Created: June 20, 2020 06:46 PM
ALBUQUERQUE, N.M. — The state Senate adjourned after passing a modified state budget Saturday that aims to remedy the financial shortfalls caused by COVID-19.
The budget includes about $787 million from the federal government.
State senators also voted to establish a New Mexico Civil Rights Commission that would allow legal and law enforcement experts would make recommendations to reform current policies and help protect the civil rights of New Mexicans.
The bill is now headed back to the House where Rep. Roybal Caballero (D-District 13) is also pushing a bill that aims to address institutional racism.
A similar bill was introduced in 2017, but former Gov. Martinez vetoed it.
“We feel that by trying to disrupt the mindset of racism that you need to do that with offsetting it with what we believe is historical foundations and the historical foundations actually set the tone for educating and informing the public on the importance of the histories of colonization colonialism—all that have contributed to racist behaviors and practices,” Rep. Roybal Caballero said.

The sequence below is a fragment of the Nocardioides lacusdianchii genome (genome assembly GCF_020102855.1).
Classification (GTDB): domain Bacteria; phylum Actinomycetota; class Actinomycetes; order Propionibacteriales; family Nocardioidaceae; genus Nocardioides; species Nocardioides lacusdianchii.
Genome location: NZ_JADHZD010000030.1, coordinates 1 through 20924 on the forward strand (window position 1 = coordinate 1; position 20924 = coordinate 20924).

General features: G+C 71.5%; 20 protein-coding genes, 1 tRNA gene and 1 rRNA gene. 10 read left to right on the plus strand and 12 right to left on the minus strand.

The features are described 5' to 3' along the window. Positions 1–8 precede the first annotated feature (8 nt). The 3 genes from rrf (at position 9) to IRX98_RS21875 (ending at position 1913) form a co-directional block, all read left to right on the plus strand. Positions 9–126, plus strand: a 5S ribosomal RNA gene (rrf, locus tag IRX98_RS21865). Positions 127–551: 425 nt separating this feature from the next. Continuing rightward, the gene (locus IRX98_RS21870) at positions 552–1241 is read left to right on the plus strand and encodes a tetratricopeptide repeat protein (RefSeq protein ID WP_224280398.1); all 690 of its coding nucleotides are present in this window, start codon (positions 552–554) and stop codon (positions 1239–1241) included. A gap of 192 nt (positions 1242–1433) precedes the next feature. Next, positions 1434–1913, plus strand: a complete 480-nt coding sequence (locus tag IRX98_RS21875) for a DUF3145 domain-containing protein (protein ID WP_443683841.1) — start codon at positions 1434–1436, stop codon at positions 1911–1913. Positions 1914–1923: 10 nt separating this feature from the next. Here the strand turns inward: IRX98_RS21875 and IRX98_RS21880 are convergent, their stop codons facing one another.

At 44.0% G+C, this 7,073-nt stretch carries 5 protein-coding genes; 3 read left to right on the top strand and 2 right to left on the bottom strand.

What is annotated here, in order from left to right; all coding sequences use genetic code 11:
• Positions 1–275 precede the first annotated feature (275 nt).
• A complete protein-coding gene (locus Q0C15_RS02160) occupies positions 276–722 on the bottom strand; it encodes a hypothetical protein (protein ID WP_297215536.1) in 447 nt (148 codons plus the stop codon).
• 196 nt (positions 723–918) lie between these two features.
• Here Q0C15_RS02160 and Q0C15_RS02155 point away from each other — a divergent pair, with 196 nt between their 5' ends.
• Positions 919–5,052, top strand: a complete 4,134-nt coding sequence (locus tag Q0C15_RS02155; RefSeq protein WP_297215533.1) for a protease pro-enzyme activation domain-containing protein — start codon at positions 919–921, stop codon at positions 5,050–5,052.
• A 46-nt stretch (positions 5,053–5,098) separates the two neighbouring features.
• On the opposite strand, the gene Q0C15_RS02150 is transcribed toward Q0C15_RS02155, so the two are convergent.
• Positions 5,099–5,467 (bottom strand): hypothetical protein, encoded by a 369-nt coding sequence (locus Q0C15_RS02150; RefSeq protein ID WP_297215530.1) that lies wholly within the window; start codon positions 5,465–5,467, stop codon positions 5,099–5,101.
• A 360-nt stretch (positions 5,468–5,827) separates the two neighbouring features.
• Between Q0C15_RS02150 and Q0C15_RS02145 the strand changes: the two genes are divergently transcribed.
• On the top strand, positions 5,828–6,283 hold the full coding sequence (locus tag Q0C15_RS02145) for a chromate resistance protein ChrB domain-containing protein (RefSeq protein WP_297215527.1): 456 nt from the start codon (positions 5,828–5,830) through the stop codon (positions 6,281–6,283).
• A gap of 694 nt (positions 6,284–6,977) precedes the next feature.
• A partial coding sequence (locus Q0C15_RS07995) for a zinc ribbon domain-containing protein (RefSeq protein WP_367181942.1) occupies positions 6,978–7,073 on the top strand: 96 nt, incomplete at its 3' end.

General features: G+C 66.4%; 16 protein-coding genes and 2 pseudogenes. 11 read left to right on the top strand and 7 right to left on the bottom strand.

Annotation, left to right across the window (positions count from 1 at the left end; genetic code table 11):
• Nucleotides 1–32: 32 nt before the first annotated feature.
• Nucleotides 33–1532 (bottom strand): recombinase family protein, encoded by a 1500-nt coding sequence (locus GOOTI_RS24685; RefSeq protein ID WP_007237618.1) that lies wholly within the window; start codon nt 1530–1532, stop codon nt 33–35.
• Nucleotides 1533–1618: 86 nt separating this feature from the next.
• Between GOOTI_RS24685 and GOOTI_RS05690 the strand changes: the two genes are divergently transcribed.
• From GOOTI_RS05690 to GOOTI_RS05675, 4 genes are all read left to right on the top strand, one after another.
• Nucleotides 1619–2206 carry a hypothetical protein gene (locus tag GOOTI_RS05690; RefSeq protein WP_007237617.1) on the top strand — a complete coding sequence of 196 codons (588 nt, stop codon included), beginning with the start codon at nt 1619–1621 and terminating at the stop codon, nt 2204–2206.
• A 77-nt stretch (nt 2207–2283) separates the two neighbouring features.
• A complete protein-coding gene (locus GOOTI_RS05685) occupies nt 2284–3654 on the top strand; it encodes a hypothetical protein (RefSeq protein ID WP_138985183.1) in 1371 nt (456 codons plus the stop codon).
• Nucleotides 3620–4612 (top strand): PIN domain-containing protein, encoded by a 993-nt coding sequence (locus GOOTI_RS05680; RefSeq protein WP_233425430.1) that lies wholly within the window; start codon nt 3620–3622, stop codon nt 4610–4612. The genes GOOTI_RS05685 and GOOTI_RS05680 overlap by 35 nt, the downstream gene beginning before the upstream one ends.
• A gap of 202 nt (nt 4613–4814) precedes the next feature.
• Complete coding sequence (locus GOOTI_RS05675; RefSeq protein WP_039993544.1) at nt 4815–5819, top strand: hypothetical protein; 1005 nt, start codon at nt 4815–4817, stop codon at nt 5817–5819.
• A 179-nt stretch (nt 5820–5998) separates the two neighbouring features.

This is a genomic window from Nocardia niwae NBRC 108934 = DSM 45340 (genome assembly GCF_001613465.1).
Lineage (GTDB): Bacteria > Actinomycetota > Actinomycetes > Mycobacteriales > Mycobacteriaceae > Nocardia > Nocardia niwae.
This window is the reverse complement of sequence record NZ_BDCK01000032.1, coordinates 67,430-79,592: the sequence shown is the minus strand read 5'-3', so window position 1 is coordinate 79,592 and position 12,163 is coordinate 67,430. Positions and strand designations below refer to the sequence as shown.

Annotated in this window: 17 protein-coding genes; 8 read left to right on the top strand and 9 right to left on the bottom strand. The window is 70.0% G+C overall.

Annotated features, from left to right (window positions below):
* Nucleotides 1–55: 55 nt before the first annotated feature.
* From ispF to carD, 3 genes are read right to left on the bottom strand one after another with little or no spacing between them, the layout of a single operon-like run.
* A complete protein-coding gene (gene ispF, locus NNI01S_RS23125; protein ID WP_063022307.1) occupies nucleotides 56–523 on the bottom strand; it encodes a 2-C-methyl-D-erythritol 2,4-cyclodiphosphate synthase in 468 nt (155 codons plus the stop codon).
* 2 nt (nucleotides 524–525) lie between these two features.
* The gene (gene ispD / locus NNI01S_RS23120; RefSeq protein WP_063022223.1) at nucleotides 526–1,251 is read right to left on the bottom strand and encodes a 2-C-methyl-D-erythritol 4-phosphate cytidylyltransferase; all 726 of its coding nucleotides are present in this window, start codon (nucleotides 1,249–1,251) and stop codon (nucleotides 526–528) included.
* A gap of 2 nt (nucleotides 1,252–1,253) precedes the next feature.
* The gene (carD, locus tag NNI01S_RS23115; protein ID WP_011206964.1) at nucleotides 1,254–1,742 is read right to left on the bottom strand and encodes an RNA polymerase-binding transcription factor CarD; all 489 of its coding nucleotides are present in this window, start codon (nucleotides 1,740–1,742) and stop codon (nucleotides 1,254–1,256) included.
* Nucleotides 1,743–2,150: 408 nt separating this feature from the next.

The bill introduced this year would require state agencies and those receiving state funding to develop policies that decrease institutional racism by address hiring practices, promotions and retention practices.
"The key in moving into where we are today, is the fact that we're faced with the country in chaos,” she added.
The House also discussed election changes during the Saturday session. That includes sending absentee ballots to all registered voters and allowing independent voters to declare a party to vote in the primaries.
“Taking down the barriers to bring in people who should vote is not an expense, so the expense that we hear about are candidates concerned about the expense they'll have to spend to reach out to individuals not in their party,” said Rep. Linda Trujillo (D-District 48).
“I would love to see this body start to talk about our election law and I think that as we create task forces or election legislation, I don't think these things should even require a simple majority. I think they should have a super majority,” said Rep Gregg Schmedes (R-District 22).
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